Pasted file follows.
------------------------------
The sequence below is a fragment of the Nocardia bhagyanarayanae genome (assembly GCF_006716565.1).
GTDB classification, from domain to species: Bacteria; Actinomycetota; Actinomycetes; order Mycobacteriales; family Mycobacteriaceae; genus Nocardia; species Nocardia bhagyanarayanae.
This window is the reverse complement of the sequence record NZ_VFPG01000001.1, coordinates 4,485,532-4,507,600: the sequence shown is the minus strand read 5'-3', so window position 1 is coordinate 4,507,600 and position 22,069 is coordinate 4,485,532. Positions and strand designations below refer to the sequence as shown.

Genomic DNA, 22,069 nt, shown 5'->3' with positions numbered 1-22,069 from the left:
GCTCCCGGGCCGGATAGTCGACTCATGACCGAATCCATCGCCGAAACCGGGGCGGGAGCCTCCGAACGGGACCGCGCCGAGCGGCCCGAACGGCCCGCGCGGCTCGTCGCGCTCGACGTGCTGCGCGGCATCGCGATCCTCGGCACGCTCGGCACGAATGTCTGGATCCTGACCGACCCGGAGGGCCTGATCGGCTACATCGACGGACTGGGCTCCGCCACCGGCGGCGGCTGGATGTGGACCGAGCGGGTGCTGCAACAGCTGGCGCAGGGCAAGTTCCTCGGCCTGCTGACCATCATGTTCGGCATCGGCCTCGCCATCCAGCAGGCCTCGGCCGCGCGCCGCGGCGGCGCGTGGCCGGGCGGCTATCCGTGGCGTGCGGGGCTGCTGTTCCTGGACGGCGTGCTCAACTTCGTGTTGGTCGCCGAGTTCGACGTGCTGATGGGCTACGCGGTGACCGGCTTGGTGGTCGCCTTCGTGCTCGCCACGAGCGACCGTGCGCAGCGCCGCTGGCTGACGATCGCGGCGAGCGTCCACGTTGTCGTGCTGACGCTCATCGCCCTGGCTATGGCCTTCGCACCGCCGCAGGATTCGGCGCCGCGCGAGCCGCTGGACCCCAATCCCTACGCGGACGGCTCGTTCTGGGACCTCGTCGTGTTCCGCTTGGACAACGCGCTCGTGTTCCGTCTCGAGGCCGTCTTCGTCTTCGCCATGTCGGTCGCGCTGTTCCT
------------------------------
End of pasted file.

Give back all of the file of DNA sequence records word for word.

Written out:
The sequence below is a fragment of the Nocardia bhagyanarayanae genome (assembly GCF_006716565.1).
GTDB classification, from domain to species: Bacteria; Actinomycetota; Actinomycetes; order Mycobacteriales; family Mycobacteriaceae; genus Nocardia; species Nocardia bhagyanarayanae.
This window is the reverse complement of the sequence record NZ_VFPG01000001.1, coordinates 4,485,532-4,507,600: the sequence shown is the minus strand read 5'-3', so window position 1 is coordinate 4,507,600 and position 22,069 is coordinate 4,485,532. Positions and strand designations below refer to the sequence as shown.

Genomic DNA, 22,069 nt, shown 5'->3' with positions numbered 1-22,069 from the left:
GCTCCCGGGCCGGATAGTCGACTCATGACCGAATCCATCGCCGAAACCGGGGCGGGAGCCTCCGAACGGGACCGCGCCGAGCGGCCCGAACGGCCCGCGCGGCTCGTCGCGCTCGACGTGCTGCGCGGCATCGCGATCCTCGGCACGCTCGGCACGAATGTCTGGATCCTGACCGACCCGGAGGGCCTGATCGGCTACATCGACGGACTGGGCTCCGCCACCGGCGGCGGCTGGATGTGGACCGAGCGGGTGCTGCAACAGCTGGCGCAGGGCAAGTTCCTCGGCCTGCTGACCATCATGTTCGGCATCGGCCTCGCCATCCAGCAGGCCTCGGCCGCGCGCCGCGGCGGCGCGTGGCCGGGCGGCTATCCGTGGCGTGCGGGGCTGCTGTTCCTGGACGGCGTGCTCAACTTCGTGTTGGTCGCCGAGTTCGACGTGCTGATGGGCTACGCGGTGACCGGCTTGGTGGTCGCCTTCGTGCTCGCCACGAGCGACCGTGCGCAGCGCCGCTGGCTGACGATCGCGGCGAGCGTCCACGTTGTCGTGCTGACGCTCATCGCCCTGGCTATGGCCTTCGCACCGCCGCAGGATTCGGCGCCGCGCGAGCCGCTGGACCCCAATCCCTACGCGGACGGCTCGTTCTGGGACCTCGTCGTGTTCCGCTTGGACAACGCGCTCGTGTTCCGTCTCGAGGCCGTCTTCGTCTTCGCCATGTCGGTCGCGCTGTTCCT